### About this series

The Quarterly Theory Workshop brings in three theoretical computer science experts present their perspective and research on a common theme. Chicago area researchers with interest in theoretical computer science are invited to attend. The technical program is in the morning and includes coffee and lunch. The afternoon of the workshop will allow for continued discussion between attendees and the speakers.

### Synopsis

This Quarterly Theory Workshop is on the theme of Data Science for Online Markets. This theme broadly considers questions for the design and analysis of online marketplaces in the context of a data rich world. The theme is interdisciplinary and draws on connections between mechanism design, machine learning theory, and econometrics. Speakers are Jacob Abernethy, Constantinos Daskalakis, and Denis Nekipelov. The talks will be video recorded and videos will be posted and linked here.

### Logistics

**Date: **Thursday, January 25, 2018.
**Location:** Kellogg Global Hub 4101, (map), Northwestern U, 2211 Campus Dr, Evanston, IL 60208.
**Transit:** Noyes St. Purple Line (map).
**Parking:** Validation for North Campus Parking Garage (map) available at workshop.
**Registration:** none necessary, *bring your own name badge from past conference*.

**Schedule**

- 9:00 – 9:25: Coffee
- 9:25 – 9:30: Introduction
- 9:30 – 10:15: Constantinos Daskalakis:
*Learning Multi-Item Auctions with (or without) Samples*
- 10:15 – 11:00: Denis Nekipelov:
*Measuring the Effect of Online Advertising from Observational Data*
- 11:00 – 11:30: Coffee
- 11:30 – 12:15: Jacob Abernethy:
*Building Algorithms by Playing Games*
- 12:15 – 1:20: Lunch Provided
- 2:00 – 3:00: Ph.D. students meeting with Prof. Daskalakis (Ford 3-340)
- 3:00 – 4:00: Ph.D. students meeting with Prof. Nekipelov (Ford 3-340)
- 4:00 – 5:00: Ph.D. students meeting with Prof. Abernethy (Ford 3-340)

### Abstracts

**Title: **Learning Multi-Item Auctions with (or without) Samples

**Speaker:** Constantinos Daskalakis

**Abstract: **A common assumption in auction theory is common knowledge of a prior distribution over bidder valuations. This is an unnatural assumption in modern applications of auction theory in online markets. As such, a line of recent work has studied whether knowledge of a prior can be lifted, studying in particular whether revenue-optimal auctions can be “learned” from sample-access to the valuation distributions. This work has encountered analytical and information-theoretic barriers in the multi-item domain. We overcome these barriers through a combination of auction theory and computational learning theory techniques.

Joint work with Yang Cai.

** Title: **Measuring the Effect of Online Advertising from Observational Data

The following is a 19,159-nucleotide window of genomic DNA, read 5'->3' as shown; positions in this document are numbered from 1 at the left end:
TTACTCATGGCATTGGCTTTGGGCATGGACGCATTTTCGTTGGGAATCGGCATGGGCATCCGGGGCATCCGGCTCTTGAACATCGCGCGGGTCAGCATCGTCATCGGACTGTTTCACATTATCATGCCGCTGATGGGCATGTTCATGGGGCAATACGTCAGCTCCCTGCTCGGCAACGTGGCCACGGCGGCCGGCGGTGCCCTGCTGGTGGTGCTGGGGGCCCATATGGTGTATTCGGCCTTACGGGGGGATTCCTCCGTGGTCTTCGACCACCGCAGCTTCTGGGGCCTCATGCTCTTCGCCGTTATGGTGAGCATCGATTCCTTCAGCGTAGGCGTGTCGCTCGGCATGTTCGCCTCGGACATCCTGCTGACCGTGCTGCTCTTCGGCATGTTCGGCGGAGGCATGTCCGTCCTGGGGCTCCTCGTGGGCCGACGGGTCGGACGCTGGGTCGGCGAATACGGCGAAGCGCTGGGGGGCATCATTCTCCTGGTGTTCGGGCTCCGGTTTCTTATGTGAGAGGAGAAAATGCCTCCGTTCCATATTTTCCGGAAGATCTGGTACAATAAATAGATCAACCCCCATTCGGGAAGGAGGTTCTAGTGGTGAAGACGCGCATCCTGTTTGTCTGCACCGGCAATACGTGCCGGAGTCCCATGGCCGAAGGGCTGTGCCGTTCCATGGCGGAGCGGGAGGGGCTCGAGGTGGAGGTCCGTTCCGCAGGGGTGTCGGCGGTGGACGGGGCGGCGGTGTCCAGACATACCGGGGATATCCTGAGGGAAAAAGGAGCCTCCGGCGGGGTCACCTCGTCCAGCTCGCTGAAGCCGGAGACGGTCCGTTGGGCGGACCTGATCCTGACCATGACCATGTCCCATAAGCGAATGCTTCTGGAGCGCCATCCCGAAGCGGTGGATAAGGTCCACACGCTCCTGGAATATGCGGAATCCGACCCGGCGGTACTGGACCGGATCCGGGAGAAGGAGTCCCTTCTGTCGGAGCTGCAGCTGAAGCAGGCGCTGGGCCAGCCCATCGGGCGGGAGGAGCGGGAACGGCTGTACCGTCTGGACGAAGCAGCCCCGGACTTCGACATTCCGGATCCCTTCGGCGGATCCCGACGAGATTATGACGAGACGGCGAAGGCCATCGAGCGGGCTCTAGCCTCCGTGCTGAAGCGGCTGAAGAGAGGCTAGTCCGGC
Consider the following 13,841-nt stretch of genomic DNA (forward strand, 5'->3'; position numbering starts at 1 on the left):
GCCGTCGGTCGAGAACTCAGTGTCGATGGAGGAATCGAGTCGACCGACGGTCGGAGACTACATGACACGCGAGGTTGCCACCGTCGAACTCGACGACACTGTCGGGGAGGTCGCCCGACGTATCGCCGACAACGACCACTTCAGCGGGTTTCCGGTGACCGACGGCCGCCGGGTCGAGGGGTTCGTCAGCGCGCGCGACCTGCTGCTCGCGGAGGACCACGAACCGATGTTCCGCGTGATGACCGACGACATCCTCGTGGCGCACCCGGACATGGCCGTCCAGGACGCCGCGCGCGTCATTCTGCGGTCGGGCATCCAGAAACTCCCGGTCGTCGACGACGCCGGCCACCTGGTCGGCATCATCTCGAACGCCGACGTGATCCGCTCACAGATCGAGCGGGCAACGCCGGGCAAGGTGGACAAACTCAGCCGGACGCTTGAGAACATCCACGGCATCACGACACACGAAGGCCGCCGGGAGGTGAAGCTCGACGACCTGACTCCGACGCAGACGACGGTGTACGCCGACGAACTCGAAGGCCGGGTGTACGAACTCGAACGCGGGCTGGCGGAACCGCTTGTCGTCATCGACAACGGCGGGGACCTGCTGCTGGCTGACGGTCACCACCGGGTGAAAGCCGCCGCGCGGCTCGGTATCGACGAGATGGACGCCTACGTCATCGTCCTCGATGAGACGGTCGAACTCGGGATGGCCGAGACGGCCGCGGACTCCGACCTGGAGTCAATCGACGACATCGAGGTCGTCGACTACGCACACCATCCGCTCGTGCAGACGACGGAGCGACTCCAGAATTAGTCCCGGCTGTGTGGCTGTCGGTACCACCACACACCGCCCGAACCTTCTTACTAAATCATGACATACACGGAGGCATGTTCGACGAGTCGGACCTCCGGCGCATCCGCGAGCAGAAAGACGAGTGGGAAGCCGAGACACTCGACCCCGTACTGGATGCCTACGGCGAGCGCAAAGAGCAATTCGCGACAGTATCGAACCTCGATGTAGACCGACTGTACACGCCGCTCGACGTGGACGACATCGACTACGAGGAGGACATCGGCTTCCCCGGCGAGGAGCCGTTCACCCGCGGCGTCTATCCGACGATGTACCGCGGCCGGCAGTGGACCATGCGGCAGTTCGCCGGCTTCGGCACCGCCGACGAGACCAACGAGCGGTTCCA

**Speaker:** Denis Nikepelov

**Abstract: **In this paper we analyze a dataset from online advertising on Bing.com, a search engine by Microsoft. The dataset contains a large number of instances of ad displays for “branded” search phrases (i.e. the searches for specific brands) and consumer clicks on the ads and on the “organic” search results. Our main focus is the measurement of the lift effect generated by the ad display: we want to analyze if the presence of the brand ad among the advertisements on the page increases the overall probability of consumer click on that page. A distinctive feature of online advertising is that the ad displays are highly targeted. First of all, the advertisers prefer to advertise to specific consumers. Second, the advertising platform evaluates the (unconditional) probability of each consumer clicking on a given ad which leads to a higher probability of displaying the ads that have a higher a priori estimated probability of click. As a result, measuring the causal effect of the ad display on the page clicks by a given consumer from typical observational data is difficult. We utilize the large scale of our dataset to design an estimator that uses extreme quantiles of the consumer distribution to estimate the true causal effect of an ad display. Using simulations, we demonstrate the properties of our estimator as well as the preferred choices of the tuning parameters. To validate our estimates, we use a set of large scale randomized controlled experiments that Microsoft has run on its advertising platform. Our non-experimental estimates turn out to be very close to the results of the randomized controlled trials across a large set of advertisers on Bing.com.

**Title: **Building Algorithms by Playing Games

**Speaker:** Jacob Abernethy

**Abstract:** A very popular trick for solving certain types of optimization problems is this: write your objective as the solution of a two-player zero-sum game, endow both players with an appropriate learning algorithm, watch how the opponents compete, and extract an (approximate) solution from the actions/decisions taken by the players throughout the process. This approach is very generic and provides a natural template to produce new and interesting algorithms. I will describe this framework and show how it applies in several scenarios, and describe recent work that draws a connection to the Frank-Wolfe method of optimization.

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